This latest study says it all: Corporate Social Responsibility is not only a company making a good deed, but more notably a proper management move to ensure firm’s long-term success.
Of course, all global hospitality groups jumped into the CSR bandwagon, understanding clearly that being a citizen company is a must in today’s world. All around the planet, they all implemented programs, training sessions to develop employees and guests awareness, and increased dramatically their communication budget related to CSR (always being careful to not go too far, to avoid the pitfalls of greenwashing).
Nevertheless, the hospitality industry hardly makes the top 100 sustainable list: In 2020, the Wall Street Journal assessed more than 5,500 listed global companies about their leadership and governance practices (CSR) for their ability to create value for shareholders over the long term. Interestingly enough, only two hospitality groups made the list:
Meliá Hotel – (7th) Gabriel Escarrer Jaume, Vice Chairmant and CEO of Meliá Hotels International, said that sustainability is at the core of their business. He explained that the management model of the company is designed to make “sustainability an intrinsic part of the business… given the need for companies to generate a positive impact on society and the planet.”
Genting Group – (14th) This Kuala Lumpur, Malaysia, based hospitality group frequently reports a “triple bottom line” to cover the financial, environmental, and social impact of the company. Dato Sri Lee Choong Yan, President, Chief Operating Officer & Executive Director of the Genting Group, said that the company “has made environmental protection and preservation an integral part of its corporate philosophy and business policy since its incorporation”.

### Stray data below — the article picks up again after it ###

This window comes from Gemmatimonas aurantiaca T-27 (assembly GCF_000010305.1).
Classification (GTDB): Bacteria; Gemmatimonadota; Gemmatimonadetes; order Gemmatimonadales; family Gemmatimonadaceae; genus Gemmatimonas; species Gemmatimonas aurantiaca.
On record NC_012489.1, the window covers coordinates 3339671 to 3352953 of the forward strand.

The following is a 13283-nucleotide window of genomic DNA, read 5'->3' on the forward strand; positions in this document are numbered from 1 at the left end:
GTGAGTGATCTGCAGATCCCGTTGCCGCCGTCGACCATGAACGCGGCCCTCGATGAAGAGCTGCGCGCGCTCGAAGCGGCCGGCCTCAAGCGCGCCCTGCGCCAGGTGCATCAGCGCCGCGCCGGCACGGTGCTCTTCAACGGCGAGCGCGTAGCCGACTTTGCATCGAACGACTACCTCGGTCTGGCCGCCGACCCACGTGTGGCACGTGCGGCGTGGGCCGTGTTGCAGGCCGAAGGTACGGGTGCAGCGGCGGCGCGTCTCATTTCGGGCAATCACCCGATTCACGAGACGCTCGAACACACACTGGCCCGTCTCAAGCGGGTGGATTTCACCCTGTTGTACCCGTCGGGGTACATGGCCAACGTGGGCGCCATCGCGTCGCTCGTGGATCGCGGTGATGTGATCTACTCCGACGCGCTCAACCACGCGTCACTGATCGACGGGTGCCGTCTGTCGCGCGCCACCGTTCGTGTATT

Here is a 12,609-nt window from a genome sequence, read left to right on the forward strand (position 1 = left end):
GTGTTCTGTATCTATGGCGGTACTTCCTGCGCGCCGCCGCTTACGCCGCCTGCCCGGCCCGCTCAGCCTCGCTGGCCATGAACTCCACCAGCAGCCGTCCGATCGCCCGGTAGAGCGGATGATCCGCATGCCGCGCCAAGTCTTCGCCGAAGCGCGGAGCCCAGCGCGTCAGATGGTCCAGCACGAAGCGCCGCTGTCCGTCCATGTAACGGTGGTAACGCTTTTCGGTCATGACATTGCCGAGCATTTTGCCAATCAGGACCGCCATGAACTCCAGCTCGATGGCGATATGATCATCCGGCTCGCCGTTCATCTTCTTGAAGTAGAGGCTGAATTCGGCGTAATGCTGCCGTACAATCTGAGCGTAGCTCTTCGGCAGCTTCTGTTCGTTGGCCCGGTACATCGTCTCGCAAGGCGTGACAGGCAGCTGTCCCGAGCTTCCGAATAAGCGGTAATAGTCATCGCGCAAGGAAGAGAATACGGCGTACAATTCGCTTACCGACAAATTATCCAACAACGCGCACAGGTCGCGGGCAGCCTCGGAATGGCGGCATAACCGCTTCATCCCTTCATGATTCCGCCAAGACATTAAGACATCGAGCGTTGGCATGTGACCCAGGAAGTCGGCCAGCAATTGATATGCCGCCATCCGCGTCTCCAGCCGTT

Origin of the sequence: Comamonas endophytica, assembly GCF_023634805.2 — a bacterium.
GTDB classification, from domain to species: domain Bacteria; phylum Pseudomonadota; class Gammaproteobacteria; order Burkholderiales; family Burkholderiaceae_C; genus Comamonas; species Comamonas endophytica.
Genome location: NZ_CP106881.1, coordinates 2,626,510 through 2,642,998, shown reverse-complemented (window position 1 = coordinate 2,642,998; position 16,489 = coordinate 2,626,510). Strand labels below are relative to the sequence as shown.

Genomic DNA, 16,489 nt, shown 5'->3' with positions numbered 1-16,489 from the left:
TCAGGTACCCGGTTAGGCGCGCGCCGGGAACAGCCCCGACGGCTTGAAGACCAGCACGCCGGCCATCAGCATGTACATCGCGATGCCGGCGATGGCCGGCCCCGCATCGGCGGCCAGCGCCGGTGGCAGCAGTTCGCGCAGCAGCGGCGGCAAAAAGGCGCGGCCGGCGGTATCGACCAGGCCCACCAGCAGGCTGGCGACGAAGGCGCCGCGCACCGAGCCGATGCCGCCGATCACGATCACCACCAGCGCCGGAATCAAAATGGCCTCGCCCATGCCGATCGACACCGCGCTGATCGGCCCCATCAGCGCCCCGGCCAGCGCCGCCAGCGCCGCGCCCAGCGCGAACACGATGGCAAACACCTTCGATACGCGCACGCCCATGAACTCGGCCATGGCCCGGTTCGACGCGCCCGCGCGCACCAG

Since this WSJ article, major hotel groups increased their efforts. But apparently, not enough: A 2022 report from S&P Global, that assessed 7,500 companies worldwide and listed the 700 best, placed the first hospitality group to make the list, Hilton Worldwide, 74th, followed by Meliá being 156th, and NH Hotel Group being 364th!
Obviously, the hospitality industry has difficulties defining and implementing a successful Corporate Social Responsibility strategy. Why is that? Certainly because it is more challenging for our industry to be a citizen company as it entails so many parameters: “In the hospitality industry, the key CSR issues are environmental management (i.e., energy, water, and food waste), carbon footprint, eco-efficiency, responsible sourcing, working conditions / staff turnover, stakeholders’ engagement, human rights, cooperate governance and anti-corruption measures”, explains the Vrue University in Amsterdam.
Despite all these difficulties, hospitality groups are trying hard to become ever better.
Interestingly enough, from the top five hospitality groups in the world (listed randomly here as the ranking changes almost every day - Marriott, Hilton, IHG, Wyndham and Accor), only two are listed somehow high, while only smaller groups make the list. Does that mean that the bigger the group, the most difficult it is to define and implement a proper CSR strategy?
For the hospitality industry to improve their CSR ranking, we need to work on various topics:
Staffing – we discussed the issue numerous times here
Energy - a hotel spends typically 5 to 7% of its revenue on energy – up to 10% for luxury hotels -, while savings are easily possible
Carbon footprint – the hospitality industry represents a whopping 25% of the world’s carbon footprint (WTO 2019)
Following the Paris Climate Change Agreement and the United Nation’s Global Goals, all major hospitality groups, representing more than 40,000 hotels worldwide, joined the United Nation’s Sustainable Hospitality Alliance to find together solutions for a better CSR implementation in our industry.
At Amsa Hospitality, we agree with Meliá’s Gabriel Escarrer Jaume and Genting Group’s Dato Sri Lee Choong Yan: Corporate Social Responsibility is what makes Amsa Hospitality. It is in our DNA, and all our decisions, no matter the topic and the challenges, are guided by our corporate citizenship core pledge.